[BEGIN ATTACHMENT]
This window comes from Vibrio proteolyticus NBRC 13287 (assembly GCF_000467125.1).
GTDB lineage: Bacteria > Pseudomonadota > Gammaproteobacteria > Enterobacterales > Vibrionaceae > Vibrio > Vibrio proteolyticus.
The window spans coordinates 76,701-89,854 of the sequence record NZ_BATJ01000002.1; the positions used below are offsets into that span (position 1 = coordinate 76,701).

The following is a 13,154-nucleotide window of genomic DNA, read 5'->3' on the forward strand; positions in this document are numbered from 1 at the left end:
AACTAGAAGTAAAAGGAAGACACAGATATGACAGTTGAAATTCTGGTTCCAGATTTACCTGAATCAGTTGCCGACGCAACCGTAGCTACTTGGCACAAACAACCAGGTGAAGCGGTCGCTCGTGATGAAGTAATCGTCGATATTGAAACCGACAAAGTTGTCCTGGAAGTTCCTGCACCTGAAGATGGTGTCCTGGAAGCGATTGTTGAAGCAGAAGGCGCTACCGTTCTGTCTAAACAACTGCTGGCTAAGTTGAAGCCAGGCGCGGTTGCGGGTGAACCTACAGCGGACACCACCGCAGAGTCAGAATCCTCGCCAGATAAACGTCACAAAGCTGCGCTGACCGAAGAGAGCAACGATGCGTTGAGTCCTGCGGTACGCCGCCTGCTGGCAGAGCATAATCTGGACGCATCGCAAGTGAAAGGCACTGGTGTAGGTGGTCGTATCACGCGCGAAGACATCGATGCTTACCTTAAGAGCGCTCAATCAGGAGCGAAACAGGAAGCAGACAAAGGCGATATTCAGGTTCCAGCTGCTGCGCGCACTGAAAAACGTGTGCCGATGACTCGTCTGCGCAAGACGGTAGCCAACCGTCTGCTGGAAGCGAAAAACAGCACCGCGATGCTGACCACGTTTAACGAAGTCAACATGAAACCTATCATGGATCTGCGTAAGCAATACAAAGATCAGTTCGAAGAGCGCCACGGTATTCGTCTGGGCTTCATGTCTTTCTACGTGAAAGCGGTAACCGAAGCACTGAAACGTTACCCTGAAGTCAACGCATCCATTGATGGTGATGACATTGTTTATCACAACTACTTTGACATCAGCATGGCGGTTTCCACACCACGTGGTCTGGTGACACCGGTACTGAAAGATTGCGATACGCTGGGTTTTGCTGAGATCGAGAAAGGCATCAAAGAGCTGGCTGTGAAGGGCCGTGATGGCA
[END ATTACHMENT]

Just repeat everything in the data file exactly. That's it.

This window comes from Vibrio proteolyticus NBRC 13287 (assembly GCF_000467125.1).
GTDB lineage: Bacteria > Pseudomonadota > Gammaproteobacteria > Enterobacterales > Vibrionaceae > Vibrio > Vibrio proteolyticus.
The window spans coordinates 76,701-89,854 of the sequence record NZ_BATJ01000002.1; the positions used below are offsets into that span (position 1 = coordinate 76,701).

The following is a 13,154-nucleotide window of genomic DNA, read 5'->3' on the forward strand; positions in this document are numbered from 1 at the left end:
AACTAGAAGTAAAAGGAAGACACAGATATGACAGTTGAAATTCTGGTTCCAGATTTACCTGAATCAGTTGCCGACGCAACCGTAGCTACTTGGCACAAACAACCAGGTGAAGCGGTCGCTCGTGATGAAGTAATCGTCGATATTGAAACCGACAAAGTTGTCCTGGAAGTTCCTGCACCTGAAGATGGTGTCCTGGAAGCGATTGTTGAAGCAGAAGGCGCTACCGTTCTGTCTAAACAACTGCTGGCTAAGTTGAAGCCAGGCGCGGTTGCGGGTGAACCTACAGCGGACACCACCGCAGAGTCAGAATCCTCGCCAGATAAACGTCACAAAGCTGCGCTGACCGAAGAGAGCAACGATGCGTTGAGTCCTGCGGTACGCCGCCTGCTGGCAGAGCATAATCTGGACGCATCGCAAGTGAAAGGCACTGGTGTAGGTGGTCGTATCACGCGCGAAGACATCGATGCTTACCTTAAGAGCGCTCAATCAGGAGCGAAACAGGAAGCAGACAAAGGCGATATTCAGGTTCCAGCTGCTGCGCGCACTGAAAAACGTGTGCCGATGACTCGTCTGCGCAAGACGGTAGCCAACCGTCTGCTGGAAGCGAAAAACAGCACCGCGATGCTGACCACGTTTAACGAAGTCAACATGAAACCTATCATGGATCTGCGTAAGCAATACAAAGATCAGTTCGAAGAGCGCCACGGTATTCGTCTGGGCTTCATGTCTTTCTACGTGAAAGCGGTAACCGAAGCACTGAAACGTTACCCTGAAGTCAACGCATCCATTGATGGTGATGACATTGTTTATCACAACTACTTTGACATCAGCATGGCGGTTTCCACACCACGTGGTCTGGTGACACCGGTACTGAAAGATTGCGATACGCTGGGTTTTGCTGAGATCGAGAAAGGCATCAAAGAGCTGGCTGTGAAGGGCCGTGATGGCA